Line 9/10 - Appearance, promise, courage, bartender, a intoxicating sight. The meeting of thoughts is like a bar without a tumult. Ghalib says the mind is like a wine-house. Lot of things are competing for attention, the only thing that is different in this virtual bar(mind) is that this bar lacks the hustle bustle of the real bar.    

Line 11/12 - Oh! the fresh arrivals at the chessboard of the desires of the heart. Be warned! if you lust for feasting and drinking. The poet says oh! you the un-experienced lovers who have just entered the minefield of the longing of the heart. If you lust for drinking and feasting, then beware!

Line 13/14 - Look at me if your eyes can bear the sight of a rebuked person. Listen to me if you have the ear of the advise listener. The poet says look at me, look at my state if your eyes can look at a admonished person and if you have an ear that is ready to listen to advise of others, then listen to me.(referring to himself as probably a rebuked lover who can give a word of caution to the newly minted lovers)

Line 15/16 - The bartender with his tricks & style is an enemy of integrity and knowledge. A singer with a beautiful song is a robber of power and understanding. The poet says the bartender with his magic of wine is the enemy of wisdom and dignity for these attributes take leave as the wine takes effect. And as melodious music plays, the power and senses also leave. The music makes me weak and lost.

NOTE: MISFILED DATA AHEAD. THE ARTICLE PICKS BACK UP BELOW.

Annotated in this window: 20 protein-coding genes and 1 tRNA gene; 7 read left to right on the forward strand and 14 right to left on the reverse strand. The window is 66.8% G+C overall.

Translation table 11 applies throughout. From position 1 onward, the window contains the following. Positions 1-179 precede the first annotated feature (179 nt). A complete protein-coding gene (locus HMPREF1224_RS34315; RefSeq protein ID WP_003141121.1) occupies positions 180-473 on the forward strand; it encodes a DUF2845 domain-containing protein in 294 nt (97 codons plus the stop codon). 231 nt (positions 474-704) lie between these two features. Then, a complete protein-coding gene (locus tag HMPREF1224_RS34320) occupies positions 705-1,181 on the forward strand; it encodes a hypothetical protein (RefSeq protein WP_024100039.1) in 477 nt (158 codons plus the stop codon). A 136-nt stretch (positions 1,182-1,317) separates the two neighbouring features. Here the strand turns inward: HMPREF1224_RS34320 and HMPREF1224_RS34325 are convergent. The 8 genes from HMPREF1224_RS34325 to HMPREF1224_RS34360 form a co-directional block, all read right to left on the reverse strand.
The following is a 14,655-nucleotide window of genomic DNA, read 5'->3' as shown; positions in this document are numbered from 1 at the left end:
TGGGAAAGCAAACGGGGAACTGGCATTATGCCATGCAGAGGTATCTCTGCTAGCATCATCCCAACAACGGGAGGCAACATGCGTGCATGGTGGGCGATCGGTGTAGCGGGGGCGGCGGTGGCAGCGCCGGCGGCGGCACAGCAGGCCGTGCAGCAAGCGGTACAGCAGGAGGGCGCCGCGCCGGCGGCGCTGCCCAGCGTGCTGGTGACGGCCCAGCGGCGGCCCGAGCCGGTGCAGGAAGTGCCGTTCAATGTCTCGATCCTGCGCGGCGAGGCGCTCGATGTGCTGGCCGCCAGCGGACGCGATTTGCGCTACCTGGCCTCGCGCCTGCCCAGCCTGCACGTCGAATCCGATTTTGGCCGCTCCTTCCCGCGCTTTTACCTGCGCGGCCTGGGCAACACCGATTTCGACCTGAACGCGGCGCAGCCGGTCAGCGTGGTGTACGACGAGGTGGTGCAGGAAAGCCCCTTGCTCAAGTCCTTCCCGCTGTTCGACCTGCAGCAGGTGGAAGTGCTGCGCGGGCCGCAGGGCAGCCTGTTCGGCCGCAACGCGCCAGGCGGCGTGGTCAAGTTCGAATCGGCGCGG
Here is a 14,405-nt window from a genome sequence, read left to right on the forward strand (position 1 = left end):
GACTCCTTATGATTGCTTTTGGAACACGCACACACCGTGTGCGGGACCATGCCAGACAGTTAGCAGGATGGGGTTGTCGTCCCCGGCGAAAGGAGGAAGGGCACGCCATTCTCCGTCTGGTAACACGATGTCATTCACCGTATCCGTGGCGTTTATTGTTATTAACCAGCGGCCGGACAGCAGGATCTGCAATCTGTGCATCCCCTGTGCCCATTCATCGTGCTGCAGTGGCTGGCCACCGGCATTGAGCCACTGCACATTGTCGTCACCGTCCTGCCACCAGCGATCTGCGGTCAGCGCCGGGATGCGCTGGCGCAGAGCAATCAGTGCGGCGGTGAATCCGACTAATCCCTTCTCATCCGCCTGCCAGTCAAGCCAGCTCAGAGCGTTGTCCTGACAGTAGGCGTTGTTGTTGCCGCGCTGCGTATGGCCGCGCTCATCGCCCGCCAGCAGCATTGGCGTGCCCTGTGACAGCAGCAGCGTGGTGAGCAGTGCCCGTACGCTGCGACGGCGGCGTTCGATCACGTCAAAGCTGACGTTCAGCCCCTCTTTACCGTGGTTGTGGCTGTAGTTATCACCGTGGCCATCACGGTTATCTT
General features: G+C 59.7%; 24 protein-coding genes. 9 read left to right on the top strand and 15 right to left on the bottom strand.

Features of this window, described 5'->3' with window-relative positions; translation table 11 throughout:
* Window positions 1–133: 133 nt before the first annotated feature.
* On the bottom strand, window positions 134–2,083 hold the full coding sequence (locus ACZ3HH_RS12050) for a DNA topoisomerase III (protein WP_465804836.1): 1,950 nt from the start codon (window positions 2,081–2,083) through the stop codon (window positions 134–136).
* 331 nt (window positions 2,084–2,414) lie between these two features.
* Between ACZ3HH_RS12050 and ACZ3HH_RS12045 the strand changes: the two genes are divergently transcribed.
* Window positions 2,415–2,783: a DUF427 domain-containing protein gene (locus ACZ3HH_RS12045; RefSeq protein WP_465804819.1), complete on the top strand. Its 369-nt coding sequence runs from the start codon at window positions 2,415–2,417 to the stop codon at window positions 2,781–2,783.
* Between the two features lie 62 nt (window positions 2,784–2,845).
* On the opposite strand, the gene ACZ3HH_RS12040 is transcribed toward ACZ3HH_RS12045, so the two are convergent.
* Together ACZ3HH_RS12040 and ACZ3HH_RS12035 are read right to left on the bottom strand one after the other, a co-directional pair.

Line 17/18 - Either at night we used to look, that every corner of the spread. It is the shirt of the gardener and the sleeve of the flower seller. The poet says at night, every corner of the spread (gathering) is full of flowers. The corners have become the shirt of the gardener and the sleeve of the flower seller for they decorated with full of flowers.

Line 19/20 - Enjoy the intoxicating gait of the bartender and the taste of sound of the flute. One is the heaven for the eyes and the other the paradise for the ear.

Line 21/22 - Or else come to the meeting at the break of dawn and take a look. Neither that joy of passion nor excitement and turmoil is there. The poet says come and take a look at the gathering at the break of the dawn. All that hustle bustle and commotion of the night is no longer here. There is no pleasure of passion/ardour nor there is excitement of tumult.